15 Nov 2019
ISCA member Maria Teo represented ISCA at the One Young World Summit, a global forum for young leaders from various countries to gather and discuss solutions to global issues. She shares her experiences in this blog post.
In May, I applied to represent ISCA and the Chartered Accountants Worldwide at the One Young World 2019 (affectionately known as #OYW2019). I knew only that it was a global forum and had young leaders from all over the world, and that Chartered Accountants Worldwide had put together a delegation of twenty young people to attend. The next few months were a whirlwind of activity to prepare the delegates-to-be on how to get the most out of OYW.
When I recap anything of OYW, I count the below among my most fond memories:
- The line-up of counsellors and speakers ranged from the Duchess of Sussex Meghan Markle, to J. K. Rowling, whose books need no introduction. Jane Goodall, Mohamed Yusuf, Ellie Goulding and Richard Branson also made appearances and spoke at length about their passions and causes. However, the delegate speakers bravely bringing their stories of hardship and suffering freely to share with the 2000-odd delegates brought the entire conference hall to tears. From my privileged position in Singapore, the message that “those who have, have a responsibility to those who have not” made me think at length about what I could do for the less privileged.
- I cannot forget our delegation team, from places as far as South Africa and Zambia. From the first stilted conference calls to the hugs and tears shared when we parted, every individual shared their story and slices of their home. Despite the differences in background and education, it was humbling to learn more about the varied network of accountants all over the world.
- The historical venues that opened their doors to us were also an eye-opening experience. We were invited to the Foreign and Commonwealth Office (FCO), normally used to entertain foreign trade delegates, as part of the Westminster Delegate dinners. At the palatial building, we were addressed by the Under Secretary of State at the Foreign and Commonwealth Office, Heather Wheeler, on the importance of international relationships in our world’s political climate.
I was most inspired by a panel led by Caroline Casey, heading the movement #valuable500 pushing for companies to include disability on the board agenda. It seems incomprehensible that an $8 trillion industry of the disabled and their family and friends (according to the Global Economics of Disability Report) was being excluded from most markets.
Her panel had models, influencers, educators and the first disabled person to be going to outer space next year, and they all stated that disabled people are creative, innovative and hardworking – who would not want such people on their team? I spoke with panelist Adam Pearson, an actor and comedian, who shared how his travels to Singapore and our common interest in stand-up comedy. It was as normal a conversation as I had with any other delegate at OYW but he had overcome significant difficulty and planning to make his travels happen.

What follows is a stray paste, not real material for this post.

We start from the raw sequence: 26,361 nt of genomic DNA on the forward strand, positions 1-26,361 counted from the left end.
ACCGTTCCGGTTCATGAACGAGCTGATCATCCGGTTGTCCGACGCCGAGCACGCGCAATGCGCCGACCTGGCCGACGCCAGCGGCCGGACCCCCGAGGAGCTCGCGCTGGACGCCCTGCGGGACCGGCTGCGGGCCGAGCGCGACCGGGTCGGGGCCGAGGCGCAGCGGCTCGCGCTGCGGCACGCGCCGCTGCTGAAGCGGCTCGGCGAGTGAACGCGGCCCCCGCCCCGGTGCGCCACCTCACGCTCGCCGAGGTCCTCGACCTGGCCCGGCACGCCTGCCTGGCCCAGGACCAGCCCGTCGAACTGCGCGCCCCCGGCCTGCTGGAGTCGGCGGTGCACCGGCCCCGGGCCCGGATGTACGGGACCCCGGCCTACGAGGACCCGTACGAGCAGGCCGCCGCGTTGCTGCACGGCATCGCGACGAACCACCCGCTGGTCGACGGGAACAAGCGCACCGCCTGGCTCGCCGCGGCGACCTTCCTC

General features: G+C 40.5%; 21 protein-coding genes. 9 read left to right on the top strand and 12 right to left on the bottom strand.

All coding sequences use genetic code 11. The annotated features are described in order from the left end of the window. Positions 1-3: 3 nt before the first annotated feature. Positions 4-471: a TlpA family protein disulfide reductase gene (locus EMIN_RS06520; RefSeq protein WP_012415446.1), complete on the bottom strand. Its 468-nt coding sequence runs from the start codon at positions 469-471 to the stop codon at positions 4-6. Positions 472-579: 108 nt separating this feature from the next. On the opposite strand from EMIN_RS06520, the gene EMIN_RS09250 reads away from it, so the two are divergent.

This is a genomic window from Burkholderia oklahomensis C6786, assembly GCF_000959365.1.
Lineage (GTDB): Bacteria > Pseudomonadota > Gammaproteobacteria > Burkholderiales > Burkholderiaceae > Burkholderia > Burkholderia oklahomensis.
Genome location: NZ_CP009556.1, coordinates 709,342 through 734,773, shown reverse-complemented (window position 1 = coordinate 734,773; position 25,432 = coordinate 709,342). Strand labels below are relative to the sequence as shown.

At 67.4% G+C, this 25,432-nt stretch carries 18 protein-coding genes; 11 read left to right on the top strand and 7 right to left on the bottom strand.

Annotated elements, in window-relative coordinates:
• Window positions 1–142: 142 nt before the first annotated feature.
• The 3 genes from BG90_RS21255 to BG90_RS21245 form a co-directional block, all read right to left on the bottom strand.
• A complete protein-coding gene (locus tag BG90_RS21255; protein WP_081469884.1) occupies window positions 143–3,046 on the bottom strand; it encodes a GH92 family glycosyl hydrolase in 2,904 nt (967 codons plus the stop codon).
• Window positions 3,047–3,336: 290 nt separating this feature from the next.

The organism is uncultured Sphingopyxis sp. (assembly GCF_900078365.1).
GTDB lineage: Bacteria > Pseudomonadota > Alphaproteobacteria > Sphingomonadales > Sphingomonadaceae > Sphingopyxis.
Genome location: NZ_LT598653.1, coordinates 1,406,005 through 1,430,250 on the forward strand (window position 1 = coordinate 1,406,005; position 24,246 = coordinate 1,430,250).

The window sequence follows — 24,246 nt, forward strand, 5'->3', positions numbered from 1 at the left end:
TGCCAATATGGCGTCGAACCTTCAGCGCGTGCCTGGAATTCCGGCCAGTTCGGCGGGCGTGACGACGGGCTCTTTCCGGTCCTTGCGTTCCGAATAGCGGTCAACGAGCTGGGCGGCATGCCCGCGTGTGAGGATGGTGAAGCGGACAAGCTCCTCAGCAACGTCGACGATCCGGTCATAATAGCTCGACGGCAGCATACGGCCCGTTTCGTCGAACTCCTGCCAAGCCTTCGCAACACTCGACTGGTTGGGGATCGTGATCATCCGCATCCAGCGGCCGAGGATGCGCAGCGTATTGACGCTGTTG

The message underlying many sessions is an ominous one: we do not have enough time to reverse the harm we are inflicting on the planet, nor will we meet the UN’s sustainable development goals (SDGs) or the Paris climate treaty, if nothing changes. In Singapore, we feel the effects in the form of heatwaves and haze. In a climate change awareness campaign by BP, I realised I generated almost 20 tonnes of carbon a year – and had done nothing to reduce or offset it. If this was multiplied by the people in the world, it is small wonder that the fight against climate change was a losing one. If all of us could do a small thing such as supporting organisations that plant trees or sea kelp, we could make strides against climate change and the environment could have a chance to recover from the centuries of damage.
Youth are not the leaders of tomorrow, we are the leaders of today. Our voice and our actions can change anything we put our mind to, if we put our minds to it. Paul Polman, co-founder and chair of Imagine (promoting implementation of the global goals through transformational leadership) and former CEO of Unilever, stated bluntly: “We should not give the youth a seat at the table - we should give them the table!” Polman was famous for instituting the Sustainable Living Plan, leading Unilever to be a forerunner in sustainability. His message was a shock to me, as youth representation was a non-issue in Singapore whereas European companies had implemented youth councils and committees to bring their youth into the boardrooms.
My key take-away from the conference was unanimously echoed throughout all the sessions – build relationships, not walls. It is easy and comfortable to isolate, stereotype and segregate “us” and “them” to justify why things should be the way they are, or that conflict must always exist. The differences we cite are usually due to the circumstances we were born in, or other characteristics we cannot change, such as our gender or skin colour. If we look for commonalities, instead of differences, it might lead us to make very different life choices.
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